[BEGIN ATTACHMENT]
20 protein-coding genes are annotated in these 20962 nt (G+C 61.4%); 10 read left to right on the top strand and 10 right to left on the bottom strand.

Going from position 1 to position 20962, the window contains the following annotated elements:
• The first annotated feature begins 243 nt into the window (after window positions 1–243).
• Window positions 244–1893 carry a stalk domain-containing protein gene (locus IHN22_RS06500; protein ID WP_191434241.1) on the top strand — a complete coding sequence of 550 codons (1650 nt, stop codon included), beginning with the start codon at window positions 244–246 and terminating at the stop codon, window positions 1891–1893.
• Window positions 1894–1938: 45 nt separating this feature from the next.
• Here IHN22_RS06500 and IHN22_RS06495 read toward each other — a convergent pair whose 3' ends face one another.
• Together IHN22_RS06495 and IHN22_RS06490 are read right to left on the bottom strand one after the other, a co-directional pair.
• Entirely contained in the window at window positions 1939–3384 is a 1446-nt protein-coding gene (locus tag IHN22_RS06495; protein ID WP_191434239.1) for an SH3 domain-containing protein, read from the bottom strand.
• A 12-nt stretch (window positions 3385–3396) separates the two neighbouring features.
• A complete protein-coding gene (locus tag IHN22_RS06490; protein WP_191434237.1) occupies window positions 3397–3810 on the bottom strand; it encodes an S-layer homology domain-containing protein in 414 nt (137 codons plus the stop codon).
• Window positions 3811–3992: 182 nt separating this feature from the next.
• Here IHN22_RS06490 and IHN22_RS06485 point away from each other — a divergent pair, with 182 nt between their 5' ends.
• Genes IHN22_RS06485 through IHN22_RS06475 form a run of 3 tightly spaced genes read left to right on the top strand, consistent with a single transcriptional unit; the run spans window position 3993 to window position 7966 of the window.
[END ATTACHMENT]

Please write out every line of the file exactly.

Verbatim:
20 protein-coding genes are annotated in these 20962 nt (G+C 61.4%); 10 read left to right on the top strand and 10 right to left on the bottom strand.

Going from position 1 to position 20962, the window contains the following annotated elements:
• The first annotated feature begins 243 nt into the window (after window positions 1–243).
• Window positions 244–1893 carry a stalk domain-containing protein gene (locus IHN22_RS06500; protein ID WP_191434241.1) on the top strand — a complete coding sequence of 550 codons (1650 nt, stop codon included), beginning with the start codon at window positions 244–246 and terminating at the stop codon, window positions 1891–1893.
• Window positions 1894–1938: 45 nt separating this feature from the next.
• Here IHN22_RS06500 and IHN22_RS06495 read toward each other — a convergent pair whose 3' ends face one another.
• Together IHN22_RS06495 and IHN22_RS06490 are read right to left on the bottom strand one after the other, a co-directional pair.
• Entirely contained in the window at window positions 1939–3384 is a 1446-nt protein-coding gene (locus tag IHN22_RS06495; protein ID WP_191434239.1) for an SH3 domain-containing protein, read from the bottom strand.
• A 12-nt stretch (window positions 3385–3396) separates the two neighbouring features.
• A complete protein-coding gene (locus tag IHN22_RS06490; protein WP_191434237.1) occupies window positions 3397–3810 on the bottom strand; it encodes an S-layer homology domain-containing protein in 414 nt (137 codons plus the stop codon).
• Window positions 3811–3992: 182 nt separating this feature from the next.
• Here IHN22_RS06490 and IHN22_RS06485 point away from each other — a divergent pair, with 182 nt between their 5' ends.
• Genes IHN22_RS06485 through IHN22_RS06475 form a run of 3 tightly spaced genes read left to right on the top strand, consistent with a single transcriptional unit; the run spans window position 3993 to window position 7966 of the window.